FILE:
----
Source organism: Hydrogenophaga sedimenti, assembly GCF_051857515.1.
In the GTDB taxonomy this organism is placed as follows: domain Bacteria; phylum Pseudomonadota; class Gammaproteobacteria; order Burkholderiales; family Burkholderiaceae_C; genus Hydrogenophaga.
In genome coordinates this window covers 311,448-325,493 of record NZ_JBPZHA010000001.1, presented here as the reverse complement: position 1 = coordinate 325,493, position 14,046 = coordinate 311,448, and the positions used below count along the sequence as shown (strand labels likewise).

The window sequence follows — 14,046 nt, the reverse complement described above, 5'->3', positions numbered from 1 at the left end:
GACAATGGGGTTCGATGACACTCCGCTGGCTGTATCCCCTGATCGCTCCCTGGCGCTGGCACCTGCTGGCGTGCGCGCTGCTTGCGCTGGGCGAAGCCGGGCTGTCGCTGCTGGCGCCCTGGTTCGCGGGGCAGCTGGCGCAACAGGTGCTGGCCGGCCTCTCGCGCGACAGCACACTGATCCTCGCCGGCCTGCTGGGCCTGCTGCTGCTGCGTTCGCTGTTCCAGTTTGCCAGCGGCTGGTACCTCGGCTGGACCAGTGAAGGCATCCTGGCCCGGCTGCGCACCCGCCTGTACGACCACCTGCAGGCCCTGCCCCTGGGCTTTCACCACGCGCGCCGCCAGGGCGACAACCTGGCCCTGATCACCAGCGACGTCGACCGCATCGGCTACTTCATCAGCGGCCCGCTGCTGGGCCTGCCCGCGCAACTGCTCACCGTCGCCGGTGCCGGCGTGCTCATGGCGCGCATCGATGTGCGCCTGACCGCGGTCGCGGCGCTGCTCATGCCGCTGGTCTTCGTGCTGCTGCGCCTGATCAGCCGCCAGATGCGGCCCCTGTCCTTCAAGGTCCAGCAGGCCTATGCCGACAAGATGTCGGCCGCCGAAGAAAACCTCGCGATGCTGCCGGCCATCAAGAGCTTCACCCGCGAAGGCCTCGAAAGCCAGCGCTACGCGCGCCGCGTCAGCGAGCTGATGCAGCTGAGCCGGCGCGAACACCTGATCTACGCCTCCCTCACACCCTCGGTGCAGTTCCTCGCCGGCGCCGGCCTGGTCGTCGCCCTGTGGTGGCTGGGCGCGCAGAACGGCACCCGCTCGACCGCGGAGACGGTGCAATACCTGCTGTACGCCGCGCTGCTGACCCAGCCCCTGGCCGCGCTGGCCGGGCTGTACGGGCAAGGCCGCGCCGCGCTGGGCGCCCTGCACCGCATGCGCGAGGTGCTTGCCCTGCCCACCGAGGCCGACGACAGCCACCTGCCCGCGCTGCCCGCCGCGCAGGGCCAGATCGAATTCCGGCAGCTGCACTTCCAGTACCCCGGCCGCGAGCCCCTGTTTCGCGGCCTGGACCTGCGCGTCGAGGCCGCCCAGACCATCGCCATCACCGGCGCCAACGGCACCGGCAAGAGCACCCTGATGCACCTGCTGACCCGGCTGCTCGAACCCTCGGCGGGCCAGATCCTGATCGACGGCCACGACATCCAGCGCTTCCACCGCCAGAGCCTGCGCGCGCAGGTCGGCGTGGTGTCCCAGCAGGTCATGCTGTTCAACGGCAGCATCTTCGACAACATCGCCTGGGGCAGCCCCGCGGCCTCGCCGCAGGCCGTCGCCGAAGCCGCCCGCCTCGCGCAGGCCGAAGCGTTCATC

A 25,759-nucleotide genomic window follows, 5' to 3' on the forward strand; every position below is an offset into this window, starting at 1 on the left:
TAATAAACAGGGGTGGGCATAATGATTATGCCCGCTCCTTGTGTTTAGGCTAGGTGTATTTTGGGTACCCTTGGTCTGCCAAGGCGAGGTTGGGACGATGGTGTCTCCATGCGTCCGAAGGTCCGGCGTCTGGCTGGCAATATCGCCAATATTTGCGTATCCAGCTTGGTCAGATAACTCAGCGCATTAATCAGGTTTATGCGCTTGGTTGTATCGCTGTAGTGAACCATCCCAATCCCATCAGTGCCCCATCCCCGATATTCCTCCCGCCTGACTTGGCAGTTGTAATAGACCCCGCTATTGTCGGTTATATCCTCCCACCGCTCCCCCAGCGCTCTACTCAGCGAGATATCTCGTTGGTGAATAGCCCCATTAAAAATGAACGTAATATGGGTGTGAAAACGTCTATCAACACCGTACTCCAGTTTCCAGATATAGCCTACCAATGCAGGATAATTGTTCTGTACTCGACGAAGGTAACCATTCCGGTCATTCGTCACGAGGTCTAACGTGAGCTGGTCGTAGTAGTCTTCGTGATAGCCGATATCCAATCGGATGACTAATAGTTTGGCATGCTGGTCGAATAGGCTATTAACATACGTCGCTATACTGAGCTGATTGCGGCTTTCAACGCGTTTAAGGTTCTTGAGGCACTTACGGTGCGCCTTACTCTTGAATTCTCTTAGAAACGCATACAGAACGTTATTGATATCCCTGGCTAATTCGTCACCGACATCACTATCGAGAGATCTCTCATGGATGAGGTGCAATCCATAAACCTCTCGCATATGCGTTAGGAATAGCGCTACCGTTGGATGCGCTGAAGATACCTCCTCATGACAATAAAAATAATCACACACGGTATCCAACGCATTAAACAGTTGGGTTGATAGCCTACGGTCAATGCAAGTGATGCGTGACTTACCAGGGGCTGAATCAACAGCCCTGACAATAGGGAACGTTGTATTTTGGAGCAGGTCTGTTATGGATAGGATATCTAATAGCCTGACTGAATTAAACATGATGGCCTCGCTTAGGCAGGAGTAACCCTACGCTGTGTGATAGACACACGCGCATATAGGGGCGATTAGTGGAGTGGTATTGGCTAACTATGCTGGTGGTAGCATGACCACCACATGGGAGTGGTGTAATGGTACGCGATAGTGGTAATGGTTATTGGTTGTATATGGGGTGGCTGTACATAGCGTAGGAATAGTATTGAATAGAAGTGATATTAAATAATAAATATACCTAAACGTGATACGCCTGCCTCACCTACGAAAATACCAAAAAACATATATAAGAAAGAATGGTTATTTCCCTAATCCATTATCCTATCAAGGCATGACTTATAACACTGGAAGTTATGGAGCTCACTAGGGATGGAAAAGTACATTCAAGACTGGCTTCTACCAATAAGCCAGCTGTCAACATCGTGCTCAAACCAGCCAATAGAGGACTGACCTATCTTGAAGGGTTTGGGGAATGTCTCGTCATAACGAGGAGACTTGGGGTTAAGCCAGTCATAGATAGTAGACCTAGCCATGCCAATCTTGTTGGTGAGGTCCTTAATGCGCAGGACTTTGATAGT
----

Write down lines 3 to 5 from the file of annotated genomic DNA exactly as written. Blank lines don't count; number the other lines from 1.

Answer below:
In genome coordinates this window covers 311,448-325,493 of record NZ_JBPZHA010000001.1, presented here as the reverse complement: position 1 = coordinate 325,493, position 14,046 = coordinate 311,448, and the positions used below count along the sequence as shown (strand labels likewise).

The window sequence follows — 14,046 nt, the reverse complement described above, 5'->3', positions numbered from 1 at the left end:
GACAATGGGGTTCGATGACACTCCGCTGGCTGTATCCCCTGATCGCTCCCTGGCGCTGGCACCTGCTGGCGTGCGCGCTGCTTGCGCTGGGCGAAGCCGGGCTGTCGCTGCTGGCGCCCTGGTTCGCGGGGCAGCTGGCGCAACAGGTGCTGGCCGGCCTCTCGCGCGACAGCACACTGATCCTCGCCGGCCTGCTGGGCCTGCTGCTGCTGCGTTCGCTGTTCCAGTTTGCCAGCGGCTGGTACCTCGGCTGGACCAGTGAAGGCATCCTGGCCCGGCTGCGCACCCGCCTGTACGACCACCTGCAGGCCCTGCCCCTGGGCTTTCACCACGCGCGCCGCCAGGGCGACAACCTGGCCCTGATCACCAGCGACGTCGACCGCATCGGCTACTTCATCAGCGGCCCGCTGCTGGGCCTGCCCGCGCAACTGCTCACCGTCGCCGGTGCCGGCGTGCTCATGGCGCGCATCGATGTGCGCCTGACCGCGGTCGCGGCGCTGCTCATGCCGCTGGTCTTCGTGCTGCTGCGCCTGATCAGCCGCCAGATGCGGCCCCTGTCCTTCAAGGTCCAGCAGGCCTATGCCGACAAGATGTCGGCCGCCGAAGAAAACCTCGCGATGCTGCCGGCCATCAAGAGCTTCACCCGCGAAGGCCTCGAAAGCCAGCGCTACGCGCGCCGCGTCAGCGAGCTGATGCAGCTGAGCCGGCGCGAACACCTGATCTACGCCTCCCTCACACCCTCGGTGCAGTTCCTCGCCGGCGCCGGCCTGGTCGTCGCCCTGTGGTGGCTGGGCGCGCAGAACGGCACCCGCTCGACCGCGGAGACGGTGCAATACCTGCTGTACGCCGCGCTGCTGACCCAGCCCCTGGCCGCGCTGGCCGGGCTGTACGGGCAAGGCCGCGCCGCGCTGGGCGCCCTGCACCGCATGCGCGAGGTGCTTGCCCTGCCCACCGAGGCCGACGACAGCCACCTGCCCGCGCTGCCCGCCGCGCAGGGCCAGATCGAATTCCGGCAGCTGCACTTCCAGTACCCCGGCCGCGAGCCCCTGTTTCGCGGCCTGGACCTGCGCGTCGAGGCCGCCCAGACCATCGCCATCACCGGCGCCAACGGCACCGGCAAGAGCACCCTGATGCACCTGCTGACCCGGCTGCTCGAACCCTCGGCGGGCCAGATCCTGATCGACGGCCACGACATCCAGCGCTTCCACCGCCAGAGCCTGCGCGCGCAGGTCGGCGTGGTGTCCCAGCAGGTCATGCTGTTCAACGGCAGCATCTTCGACAACATCGCCTGGGGCAGCCCCGCGGCCTCGCCGCAGGCCGTCGCCGAAGCCGCCCGCCTCGCGCAGGCCGAAGCGTTCATC